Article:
F. F. Bruce writes (Jesus and Christian Origins Outside the New Testament, p. 87):
Then there is the Infancy Gospel of Thomas, which purports to describe the doings of Jesus in his boyhood. Jesus proves to be an infant prodigy at school, instructing his teachers in the unsuspected mysteries of the alphabet; he astounds his family and playmates by the miracles which he performs. This is the document which tells for the first time the familiar tale of the twelve sparrows which Jesus, at the age of five, fashioned from clay on the sabbath day.
In The Other Gospels, Ron Cameron suggests that the Infancy Gospel of Thomas may have been written in eastern Syria, the location of the Thomas traditions, although Cameron states that attribution to Thomas "seems to be a secondary, late development." The original language of the document may have been either Syriac or Greek. The Greek manuscripts date from the fourteenth through the sixteenth century, while the earliest manuscript is a sixth century one in Syriac. Cameron thinks that the longer Greek recension more accurately preserves the text.
The Infancy Gospel of Thomas relates the miraculous deeds of Jesus before he turned twelve. According to Cameron, it "carries forward the aretalogical tradition of the gospels, expanding it to include an enumeration of miraculous feats performed even while Jesus was a mere infant." Cameron identifies the Sitz im Leben of the gospel to be "Christian missionary propaganda" in exalting Jesus over and against other "divine men" and "all other religious and political leaders within the Greco-Roman world." There is nothing particularly Christian about the stories attributed to Jesus; rather, the stories elaborate on the missing years of Jesus with reference to Hellenistic legend and pious imagination.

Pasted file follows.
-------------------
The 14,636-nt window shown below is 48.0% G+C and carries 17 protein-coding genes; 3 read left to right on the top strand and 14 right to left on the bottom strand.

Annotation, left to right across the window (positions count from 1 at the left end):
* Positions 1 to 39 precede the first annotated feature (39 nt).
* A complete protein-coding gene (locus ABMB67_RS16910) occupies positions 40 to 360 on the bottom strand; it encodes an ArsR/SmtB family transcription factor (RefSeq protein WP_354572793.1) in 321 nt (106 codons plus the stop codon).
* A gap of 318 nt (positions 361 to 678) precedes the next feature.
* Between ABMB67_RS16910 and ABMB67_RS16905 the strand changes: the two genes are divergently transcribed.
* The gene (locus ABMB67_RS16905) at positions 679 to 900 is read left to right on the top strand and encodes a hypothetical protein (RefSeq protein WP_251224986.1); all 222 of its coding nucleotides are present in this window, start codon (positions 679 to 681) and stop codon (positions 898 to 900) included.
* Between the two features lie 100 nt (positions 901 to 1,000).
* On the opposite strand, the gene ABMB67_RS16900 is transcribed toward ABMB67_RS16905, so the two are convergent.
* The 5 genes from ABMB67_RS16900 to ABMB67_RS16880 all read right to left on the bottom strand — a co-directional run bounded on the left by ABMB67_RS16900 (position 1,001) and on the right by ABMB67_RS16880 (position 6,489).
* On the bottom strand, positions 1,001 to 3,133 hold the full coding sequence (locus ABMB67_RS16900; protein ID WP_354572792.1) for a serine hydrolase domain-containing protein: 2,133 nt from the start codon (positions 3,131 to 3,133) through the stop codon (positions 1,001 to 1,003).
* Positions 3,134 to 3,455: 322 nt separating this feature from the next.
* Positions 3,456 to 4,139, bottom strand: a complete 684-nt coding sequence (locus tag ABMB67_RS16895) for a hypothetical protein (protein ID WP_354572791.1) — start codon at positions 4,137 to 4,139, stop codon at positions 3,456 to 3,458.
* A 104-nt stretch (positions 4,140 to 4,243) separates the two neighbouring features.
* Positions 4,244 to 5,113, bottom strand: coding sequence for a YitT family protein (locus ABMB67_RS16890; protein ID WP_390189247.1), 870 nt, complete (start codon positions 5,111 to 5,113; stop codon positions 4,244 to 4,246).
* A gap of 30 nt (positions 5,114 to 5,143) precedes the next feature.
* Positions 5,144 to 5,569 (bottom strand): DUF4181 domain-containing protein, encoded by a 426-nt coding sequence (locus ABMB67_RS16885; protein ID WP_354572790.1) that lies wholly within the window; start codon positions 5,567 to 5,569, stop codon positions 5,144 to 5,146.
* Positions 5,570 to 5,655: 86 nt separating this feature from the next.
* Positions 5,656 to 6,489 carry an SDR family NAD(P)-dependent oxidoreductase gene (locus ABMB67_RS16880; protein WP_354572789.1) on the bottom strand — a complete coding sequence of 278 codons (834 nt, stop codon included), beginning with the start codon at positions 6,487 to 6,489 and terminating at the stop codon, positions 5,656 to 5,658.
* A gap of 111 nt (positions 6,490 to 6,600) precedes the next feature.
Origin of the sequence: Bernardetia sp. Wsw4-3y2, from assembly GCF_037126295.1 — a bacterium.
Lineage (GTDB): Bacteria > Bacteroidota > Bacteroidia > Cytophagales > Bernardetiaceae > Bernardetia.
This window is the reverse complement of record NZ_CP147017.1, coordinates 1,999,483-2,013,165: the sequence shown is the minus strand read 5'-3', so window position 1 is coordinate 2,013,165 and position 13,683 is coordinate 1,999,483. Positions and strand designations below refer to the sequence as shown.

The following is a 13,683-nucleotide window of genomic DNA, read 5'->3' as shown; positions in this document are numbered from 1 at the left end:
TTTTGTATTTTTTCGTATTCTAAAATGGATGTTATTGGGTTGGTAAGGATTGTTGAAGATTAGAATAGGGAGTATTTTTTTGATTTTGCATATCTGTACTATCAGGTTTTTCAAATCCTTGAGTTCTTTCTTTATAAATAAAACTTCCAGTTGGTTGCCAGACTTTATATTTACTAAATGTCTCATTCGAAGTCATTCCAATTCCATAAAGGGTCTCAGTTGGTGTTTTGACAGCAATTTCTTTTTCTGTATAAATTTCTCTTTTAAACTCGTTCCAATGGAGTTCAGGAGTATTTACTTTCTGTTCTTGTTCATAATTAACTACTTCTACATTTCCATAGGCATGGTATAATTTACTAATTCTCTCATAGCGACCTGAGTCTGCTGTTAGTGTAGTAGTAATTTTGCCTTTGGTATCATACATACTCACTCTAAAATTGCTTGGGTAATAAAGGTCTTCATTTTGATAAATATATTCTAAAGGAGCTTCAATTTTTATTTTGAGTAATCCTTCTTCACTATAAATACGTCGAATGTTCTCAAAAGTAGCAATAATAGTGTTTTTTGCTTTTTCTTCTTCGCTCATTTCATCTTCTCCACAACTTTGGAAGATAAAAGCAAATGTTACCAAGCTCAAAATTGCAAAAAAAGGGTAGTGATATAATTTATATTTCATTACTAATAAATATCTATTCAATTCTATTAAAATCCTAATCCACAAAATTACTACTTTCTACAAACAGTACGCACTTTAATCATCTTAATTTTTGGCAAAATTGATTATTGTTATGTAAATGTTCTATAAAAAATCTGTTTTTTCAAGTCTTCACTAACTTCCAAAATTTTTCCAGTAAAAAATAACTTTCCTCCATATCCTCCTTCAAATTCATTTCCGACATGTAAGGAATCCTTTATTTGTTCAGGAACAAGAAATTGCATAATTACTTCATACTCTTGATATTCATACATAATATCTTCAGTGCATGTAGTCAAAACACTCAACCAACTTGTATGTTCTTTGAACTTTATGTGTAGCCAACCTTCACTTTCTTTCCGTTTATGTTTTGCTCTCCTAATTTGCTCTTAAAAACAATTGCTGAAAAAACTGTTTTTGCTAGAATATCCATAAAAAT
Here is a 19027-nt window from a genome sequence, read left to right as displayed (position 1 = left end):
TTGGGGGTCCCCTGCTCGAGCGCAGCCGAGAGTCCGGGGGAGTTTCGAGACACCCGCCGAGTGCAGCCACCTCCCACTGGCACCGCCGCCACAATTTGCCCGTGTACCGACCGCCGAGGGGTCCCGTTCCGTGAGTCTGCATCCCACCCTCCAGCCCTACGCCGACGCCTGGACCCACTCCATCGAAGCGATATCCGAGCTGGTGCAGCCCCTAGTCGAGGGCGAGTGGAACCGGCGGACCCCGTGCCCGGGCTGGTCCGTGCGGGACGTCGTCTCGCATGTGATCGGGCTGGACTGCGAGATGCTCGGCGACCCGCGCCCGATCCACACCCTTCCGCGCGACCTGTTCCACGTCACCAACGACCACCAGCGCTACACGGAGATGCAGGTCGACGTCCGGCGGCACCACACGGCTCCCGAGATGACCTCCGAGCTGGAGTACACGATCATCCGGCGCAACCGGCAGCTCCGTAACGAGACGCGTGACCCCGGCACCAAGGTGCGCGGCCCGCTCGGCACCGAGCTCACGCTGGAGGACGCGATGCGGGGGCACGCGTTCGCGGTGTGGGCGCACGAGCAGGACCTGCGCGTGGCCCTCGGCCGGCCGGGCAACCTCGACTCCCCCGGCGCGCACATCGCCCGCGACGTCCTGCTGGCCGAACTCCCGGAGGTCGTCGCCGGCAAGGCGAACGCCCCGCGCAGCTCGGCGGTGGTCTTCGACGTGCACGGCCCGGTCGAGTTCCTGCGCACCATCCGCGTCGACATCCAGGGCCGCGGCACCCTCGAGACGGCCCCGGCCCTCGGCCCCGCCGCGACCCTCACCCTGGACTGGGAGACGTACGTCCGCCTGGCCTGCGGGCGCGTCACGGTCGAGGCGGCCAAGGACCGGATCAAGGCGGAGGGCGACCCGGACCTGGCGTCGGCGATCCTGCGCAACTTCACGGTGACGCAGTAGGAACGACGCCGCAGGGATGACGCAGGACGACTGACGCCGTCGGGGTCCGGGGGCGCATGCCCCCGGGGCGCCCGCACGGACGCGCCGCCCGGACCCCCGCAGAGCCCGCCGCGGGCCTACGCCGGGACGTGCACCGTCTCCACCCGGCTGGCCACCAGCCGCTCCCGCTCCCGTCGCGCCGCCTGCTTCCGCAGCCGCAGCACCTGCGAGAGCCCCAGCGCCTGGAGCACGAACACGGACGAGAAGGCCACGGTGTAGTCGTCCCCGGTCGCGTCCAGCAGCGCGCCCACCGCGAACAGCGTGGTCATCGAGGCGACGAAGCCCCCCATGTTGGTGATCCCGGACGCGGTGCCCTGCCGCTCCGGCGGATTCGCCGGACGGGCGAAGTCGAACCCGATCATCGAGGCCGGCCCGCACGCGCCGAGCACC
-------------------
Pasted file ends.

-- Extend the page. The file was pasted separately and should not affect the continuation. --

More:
In The Complete Gospels, Harold Attridge considers whether the Infancy Gospel of Thomas contains docetic or Gnostic teachings. Attridge states: "While Gnostics may have been able to interpret stories in Infancy Thomas for their own ends, it is unlikely that they originally composed the work with the aim of propagating their theological positions."
Hippolytus and Origen refer to a Gospel of Thomas, but it is unclear whether they knew the Infancy Gospel of Thomas or the sayings Gospel of Thomas. But there is an earlier reference from Irenaeus, as Cameron notes: "In his citation, Irenaeus first quotes a non-canonical story that circulated about the childhood of Jesus and then goes directly on to quote a passage from the infancy narrative of the Gospel of Luke (Luke 2:49). Since the Infancy Gospel of Thomas records both of these stories, in relative close proximity to one another, it is possible that the apocryphal writing cited by Irenaeus is, in fact, what is now known as the Infancy Gospel of Thomas. Because of the complexities of the manuscript tradition, however, there is no certainty as to when the stories of the Infancy Gospel of Thomas began to be written down."
Thus, while our present Infancy Gospel of Thomas may have been expanded over time, the original must have been written sometime in the middle of the second century.
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Kirby, Peter. "Infancy Gospel of Thomas." Early Christian Writings. <http://www.earlychristianwritings.com/infancythomas.html>.